Nonetheless, Christmas became more fun in other ways for me. I enjoyed attending whatever carol organized by whichever choir body. The billboards were always occupied with enough of such banners. The graphic designs spoke volumes as different Christian organizations promoted their carols with beautiful faces of invited gospel artistes, the popular and the upcoming. Posters rented the fences as you walked down the major streets. You could even meet random persons handing over flyers for carols, wooing you to partake and also invite a friend, because it would be super glorious.

I was always lucky to escape our fenced compound and launch into the streets, especially before we went to church for the Christmas Eve program. I strolled through neighboring streets and tried observing and digesting what was going on. As I moved around, I discovered that, against what I already know, Christmas also ushered in a season of recklessness—or better put, people found the good noel a perfect excuse for untamed indulgences. Reckless parties were held at different spots, and it surprised me that young boys like myself were active participants.

If you passed by the uncompleted building along Kajola market, the air over there was always filled with the acrid smell of tobacco and weed, so much you thought Christmas was all about being high and getting high. You would wonder whether these people were that keen on celebrating Jesus in their reverse way, or if at all they were celebrating the Jesus you thought they should be celebrating. It was always a confusing mix of wonder and pity.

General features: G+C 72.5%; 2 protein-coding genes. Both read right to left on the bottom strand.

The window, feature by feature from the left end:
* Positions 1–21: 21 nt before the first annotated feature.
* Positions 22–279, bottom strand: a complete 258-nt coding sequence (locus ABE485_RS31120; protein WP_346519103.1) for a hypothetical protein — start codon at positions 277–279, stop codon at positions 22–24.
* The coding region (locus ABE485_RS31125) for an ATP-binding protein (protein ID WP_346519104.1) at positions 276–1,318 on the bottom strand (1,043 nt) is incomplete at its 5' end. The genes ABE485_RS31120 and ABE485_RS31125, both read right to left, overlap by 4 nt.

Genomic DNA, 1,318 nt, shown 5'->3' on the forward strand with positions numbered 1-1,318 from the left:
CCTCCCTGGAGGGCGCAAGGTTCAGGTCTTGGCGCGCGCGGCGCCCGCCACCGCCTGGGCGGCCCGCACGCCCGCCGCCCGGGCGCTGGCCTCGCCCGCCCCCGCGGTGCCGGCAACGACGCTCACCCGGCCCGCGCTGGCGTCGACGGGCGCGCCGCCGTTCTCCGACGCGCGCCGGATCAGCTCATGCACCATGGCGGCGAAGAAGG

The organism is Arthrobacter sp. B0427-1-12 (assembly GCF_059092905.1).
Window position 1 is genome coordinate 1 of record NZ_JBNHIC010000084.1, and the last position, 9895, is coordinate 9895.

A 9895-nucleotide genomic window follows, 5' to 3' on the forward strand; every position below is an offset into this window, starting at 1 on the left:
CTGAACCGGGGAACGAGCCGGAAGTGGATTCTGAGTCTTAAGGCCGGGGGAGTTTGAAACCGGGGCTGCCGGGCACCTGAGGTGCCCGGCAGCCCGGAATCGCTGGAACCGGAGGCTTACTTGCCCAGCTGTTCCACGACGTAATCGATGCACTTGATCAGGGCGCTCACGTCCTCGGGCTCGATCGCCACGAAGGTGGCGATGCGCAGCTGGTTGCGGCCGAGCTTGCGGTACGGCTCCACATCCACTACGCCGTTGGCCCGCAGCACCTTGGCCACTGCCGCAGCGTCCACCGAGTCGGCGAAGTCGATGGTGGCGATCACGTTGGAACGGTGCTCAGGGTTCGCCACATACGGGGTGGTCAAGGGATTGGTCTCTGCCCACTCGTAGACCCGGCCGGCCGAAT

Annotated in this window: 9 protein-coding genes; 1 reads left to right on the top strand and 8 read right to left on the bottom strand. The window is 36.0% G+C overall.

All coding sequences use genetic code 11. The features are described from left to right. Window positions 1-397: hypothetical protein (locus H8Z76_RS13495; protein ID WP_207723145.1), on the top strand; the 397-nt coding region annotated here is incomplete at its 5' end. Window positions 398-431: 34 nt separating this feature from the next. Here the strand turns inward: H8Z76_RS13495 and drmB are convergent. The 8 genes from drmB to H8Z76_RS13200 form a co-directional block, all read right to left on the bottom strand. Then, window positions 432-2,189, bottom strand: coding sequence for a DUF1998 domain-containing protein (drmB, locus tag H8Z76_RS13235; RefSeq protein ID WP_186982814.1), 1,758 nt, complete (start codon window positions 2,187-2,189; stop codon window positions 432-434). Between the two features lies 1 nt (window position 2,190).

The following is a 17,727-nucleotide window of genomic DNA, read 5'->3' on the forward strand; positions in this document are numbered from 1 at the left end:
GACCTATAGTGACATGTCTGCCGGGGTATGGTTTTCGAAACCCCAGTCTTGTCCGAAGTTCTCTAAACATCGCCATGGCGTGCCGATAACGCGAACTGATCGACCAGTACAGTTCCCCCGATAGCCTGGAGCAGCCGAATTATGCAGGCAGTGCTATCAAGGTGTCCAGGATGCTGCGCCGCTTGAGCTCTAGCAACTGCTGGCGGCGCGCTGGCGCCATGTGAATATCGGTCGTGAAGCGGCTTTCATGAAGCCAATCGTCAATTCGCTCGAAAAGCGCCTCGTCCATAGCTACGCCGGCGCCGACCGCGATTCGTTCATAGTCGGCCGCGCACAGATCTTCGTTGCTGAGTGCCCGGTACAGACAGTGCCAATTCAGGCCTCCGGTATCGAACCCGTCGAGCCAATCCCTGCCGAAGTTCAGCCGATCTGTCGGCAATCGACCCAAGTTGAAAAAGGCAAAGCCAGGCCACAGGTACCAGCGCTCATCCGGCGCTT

After observing them to the point I could no longer bear, I would shake my head and mumble, Has Jesus stopped being the reason for the season?


I clock twenty-two today, and I have never felt happier. It is seven in the evening and the town roars in the distant air. I am in my room holding a pamphlet with a cover page that reads in big letters: If not God, then who?

I think about the thousands of things that could have gone wrong in previous years. This brings me to the understanding that it is a privilege to witness another year. Now I know the craving for gifts, calls, texts, social media posts, cards, Happy Birthday To You songs, treats, and all of those lovelies that once mattered is needless. Although I have received them in all gratitude today, they do not mean the whole world to me—and wow, it feels liberating.

It means I will not have to pick fights with anybody for not celebrating me or celebrating me below my expectation—not even with Bayo who saw my WhatsApp status updates all day but is yet to say or type the littlest HBD LLNP.

My value system must have shifted a lot, maybe even totally changed. Now I cherish the simple virtues I once belittled. This morning during the family prayer I said eager and genuine Amen as Dad and others prayed for me. This evening I have kneeled in a corner of this room, took my time to reflect on the highs and lows of the spent days that culminated into past years, and then thanked God for another grace to be born a day ahead of Jesus. When Dad kept his ritual of giving the celebrant a double portion of what others get as refreshment, I valued the privilege and said heartfelt thanks.